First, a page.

National Geographic Explorer-in-Residence Dr. Spencer Wells took Concord Academy on a journey through some of the most remote regions of the world Thursday, as he explained the Genographic Project that he directs and the secrets of human migration patterns that the project has discovered.
“People are so different,” said Dr. Wells, a population geneticist. “But how different are we really?” Despite obvious physical variations, humans, when compared genetically, are virtually identical to one another, he said. In fact, all humans alive today share a common ancestor who lived as recently as 2,000 generations ago. “We’re all 99.9 percent identical, and we’re all effectively members of an extended African family,” Dr. Wells said.
Family trees trace lineage through genealogy, but typically go back a few generations at most. Genetic analysis can trace a family back thousands of years. National Geographic and IBM’s Genographic Project has collected DNA from hundreds of thousands of people around the world, including average Americans and indigenous residents of villages that are far removed from modern society. By studying patterns of genetic variation, the project is unraveling a story of interconnectivity among all humans. It is also attempting to slow or halt what Dr. Wells’ called our current “period of cultural mass extinction” by funding various programs in indigenous regions around the world through the Genographic Legacy Fund.
Dr. Wells’ lecture—which he presented for CA parents, alumnae/i, and the public the night before—demonstrated the migration patterns which took humans from Africa to every corner of the earth. Describing the vast, inhospitable Sahara Desert, he posed the question of how people in southern Africa could cross that sandy expanse and reach the Middle East and beyond. The answer: the earth underwent substantial climactic change, as it does every 20,000 to 22,000 years because of the nature of the earth’s rotation. Extremes of the rotation bring extreme weather, and pushed African monsoons northward. “The Sahara used to be grassland,” he said, explaining that it was not only passable but inhabitable.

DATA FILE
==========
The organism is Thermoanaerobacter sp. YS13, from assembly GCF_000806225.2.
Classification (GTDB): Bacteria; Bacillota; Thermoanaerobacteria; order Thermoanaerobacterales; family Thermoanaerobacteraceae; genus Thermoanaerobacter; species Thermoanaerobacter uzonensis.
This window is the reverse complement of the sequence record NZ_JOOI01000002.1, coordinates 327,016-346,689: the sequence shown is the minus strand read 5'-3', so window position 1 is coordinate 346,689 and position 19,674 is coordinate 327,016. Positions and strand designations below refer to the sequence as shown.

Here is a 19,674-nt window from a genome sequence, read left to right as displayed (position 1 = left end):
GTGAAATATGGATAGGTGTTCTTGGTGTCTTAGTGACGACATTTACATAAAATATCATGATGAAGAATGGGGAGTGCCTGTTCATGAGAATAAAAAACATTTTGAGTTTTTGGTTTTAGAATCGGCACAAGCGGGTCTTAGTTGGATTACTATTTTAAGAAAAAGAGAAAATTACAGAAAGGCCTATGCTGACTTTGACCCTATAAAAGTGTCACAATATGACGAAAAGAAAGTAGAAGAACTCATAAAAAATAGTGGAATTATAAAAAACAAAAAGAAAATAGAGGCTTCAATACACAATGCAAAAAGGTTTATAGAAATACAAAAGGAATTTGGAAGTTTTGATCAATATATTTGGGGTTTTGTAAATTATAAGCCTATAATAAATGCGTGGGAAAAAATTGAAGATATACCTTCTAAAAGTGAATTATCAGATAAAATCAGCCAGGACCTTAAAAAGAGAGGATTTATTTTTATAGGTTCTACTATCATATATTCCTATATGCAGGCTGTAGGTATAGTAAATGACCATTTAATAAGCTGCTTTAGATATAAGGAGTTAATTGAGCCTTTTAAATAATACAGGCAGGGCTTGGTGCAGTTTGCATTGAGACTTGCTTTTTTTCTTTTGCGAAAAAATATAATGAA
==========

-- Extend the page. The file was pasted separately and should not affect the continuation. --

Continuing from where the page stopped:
Dr. Wells predicts that natural climactic changes, which he said humans are exacerbating, will be the main determinant of migration patterns in coming years, just as they were thousands of years ago. A case in point, he said, was Hurricane Katrina, which displaced about a million people, many of whom did not return.
The presentation explained the convergence of science and history in the Genographic Project, and the ambitious, broad spectrum of people it has reached. Last year alone, Dr. Wells traveled to twenty-eight countries.
After his presentation, the scientist visited with several biology and advanced biology classes. When a student asked what was most important about his work, he replied, “the social message that we’re all extended cousins.”
But race, he warned, has sociological and environmental components; it is more than DNA. “The DNA shows that we’re all the same, but if you’ve grown up African American, you know what it’s like to be discriminated against,” he said. “Changing social norms is much more difficult.”
Dr. Wells’s visit was made possible through Concord Academy’s Hall Fellowship, which honors former Headmistress Elizabeth B. Hall (1949–63) by inviting distinguished lecturers to campus every year.
To learn more about the Genographic Project, visit nationalgeographic.com/genographic.